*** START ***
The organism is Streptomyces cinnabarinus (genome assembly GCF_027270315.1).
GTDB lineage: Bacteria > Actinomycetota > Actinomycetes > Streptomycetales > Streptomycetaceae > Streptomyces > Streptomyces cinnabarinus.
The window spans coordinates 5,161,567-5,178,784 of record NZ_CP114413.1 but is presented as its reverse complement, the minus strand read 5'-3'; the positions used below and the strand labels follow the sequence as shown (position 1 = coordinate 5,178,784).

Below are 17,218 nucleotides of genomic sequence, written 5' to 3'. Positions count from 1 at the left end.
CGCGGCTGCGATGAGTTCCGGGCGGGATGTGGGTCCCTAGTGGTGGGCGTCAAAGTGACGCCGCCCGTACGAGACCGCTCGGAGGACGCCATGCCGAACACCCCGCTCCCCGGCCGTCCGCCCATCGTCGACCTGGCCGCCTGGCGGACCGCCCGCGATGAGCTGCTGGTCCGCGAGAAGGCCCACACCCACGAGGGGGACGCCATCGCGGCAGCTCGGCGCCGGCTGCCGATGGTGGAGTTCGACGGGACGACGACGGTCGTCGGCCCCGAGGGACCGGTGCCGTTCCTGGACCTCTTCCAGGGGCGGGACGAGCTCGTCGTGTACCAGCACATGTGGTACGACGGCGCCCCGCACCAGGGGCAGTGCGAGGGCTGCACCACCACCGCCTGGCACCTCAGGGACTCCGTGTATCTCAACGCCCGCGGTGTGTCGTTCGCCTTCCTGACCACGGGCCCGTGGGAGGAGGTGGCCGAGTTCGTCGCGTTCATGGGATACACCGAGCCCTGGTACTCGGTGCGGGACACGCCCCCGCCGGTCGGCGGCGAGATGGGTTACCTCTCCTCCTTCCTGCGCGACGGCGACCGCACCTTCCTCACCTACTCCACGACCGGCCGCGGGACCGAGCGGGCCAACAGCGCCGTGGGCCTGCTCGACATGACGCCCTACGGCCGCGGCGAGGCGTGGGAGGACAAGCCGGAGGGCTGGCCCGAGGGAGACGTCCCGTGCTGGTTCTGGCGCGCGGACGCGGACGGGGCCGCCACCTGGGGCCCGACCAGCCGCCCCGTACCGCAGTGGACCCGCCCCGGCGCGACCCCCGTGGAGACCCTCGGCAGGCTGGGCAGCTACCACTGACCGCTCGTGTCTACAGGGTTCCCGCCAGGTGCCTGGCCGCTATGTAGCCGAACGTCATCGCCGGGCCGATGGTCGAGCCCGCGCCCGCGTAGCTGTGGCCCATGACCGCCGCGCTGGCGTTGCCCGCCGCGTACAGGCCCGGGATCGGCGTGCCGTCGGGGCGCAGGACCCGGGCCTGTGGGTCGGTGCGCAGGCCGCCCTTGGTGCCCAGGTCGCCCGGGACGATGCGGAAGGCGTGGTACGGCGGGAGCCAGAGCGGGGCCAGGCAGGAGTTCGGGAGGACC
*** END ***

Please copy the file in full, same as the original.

The organism is Streptomyces cinnabarinus (genome assembly GCF_027270315.1).
GTDB lineage: Bacteria > Actinomycetota > Actinomycetes > Streptomycetales > Streptomycetaceae > Streptomyces > Streptomyces cinnabarinus.
The window spans coordinates 5,161,567-5,178,784 of record NZ_CP114413.1 but is presented as its reverse complement, the minus strand read 5'-3'; the positions used below and the strand labels follow the sequence as shown (position 1 = coordinate 5,178,784).

Below are 17,218 nucleotides of genomic sequence, written 5' to 3'. Positions count from 1 at the left end.
CGCGGCTGCGATGAGTTCCGGGCGGGATGTGGGTCCCTAGTGGTGGGCGTCAAAGTGACGCCGCCCGTACGAGACCGCTCGGAGGACGCCATGCCGAACACCCCGCTCCCCGGCCGTCCGCCCATCGTCGACCTGGCCGCCTGGCGGACCGCCCGCGATGAGCTGCTGGTCCGCGAGAAGGCCCACACCCACGAGGGGGACGCCATCGCGGCAGCTCGGCGCCGGCTGCCGATGGTGGAGTTCGACGGGACGACGACGGTCGTCGGCCCCGAGGGACCGGTGCCGTTCCTGGACCTCTTCCAGGGGCGGGACGAGCTCGTCGTGTACCAGCACATGTGGTACGACGGCGCCCCGCACCAGGGGCAGTGCGAGGGCTGCACCACCACCGCCTGGCACCTCAGGGACTCCGTGTATCTCAACGCCCGCGGTGTGTCGTTCGCCTTCCTGACCACGGGCCCGTGGGAGGAGGTGGCCGAGTTCGTCGCGTTCATGGGATACACCGAGCCCTGGTACTCGGTGCGGGACACGCCCCCGCCGGTCGGCGGCGAGATGGGTTACCTCTCCTCCTTCCTGCGCGACGGCGACCGCACCTTCCTCACCTACTCCACGACCGGCCGCGGGACCGAGCGGGCCAACAGCGCCGTGGGCCTGCTCGACATGACGCCCTACGGCCGCGGCGAGGCGTGGGAGGACAAGCCGGAGGGCTGGCCCGAGGGAGACGTCCCGTGCTGGTTCTGGCGCGCGGACGCGGACGGGGCCGCCACCTGGGGCCCGACCAGCCGCCCCGTACCGCAGTGGACCCGCCCCGGCGCGACCCCCGTGGAGACCCTCGGCAGGCTGGGCAGCTACCACTGACCGCTCGTGTCTACAGGGTTCCCGCCAGGTGCCTGGCCGCTATGTAGCCGAACGTCATCGCCGGGCCGATGGTCGAGCCCGCGCCCGCGTAGCTGTGGCCCATGACCGCCGCGCTGGCGTTGCCCGCCGCGTACAGGCCCGGGATCGGCGTGCCGTCGGGGCGCAGGACCCGGGCCTGTGGGTCGGTGCGCAGGCCGCCCTTGGTGCCCAGGTCGCCCGGGACGATGCGGAAGGCGTGGTACGGCGGGAGCCAGAGCGGGGCCAGGCAGGAGTTCGGGAGGACC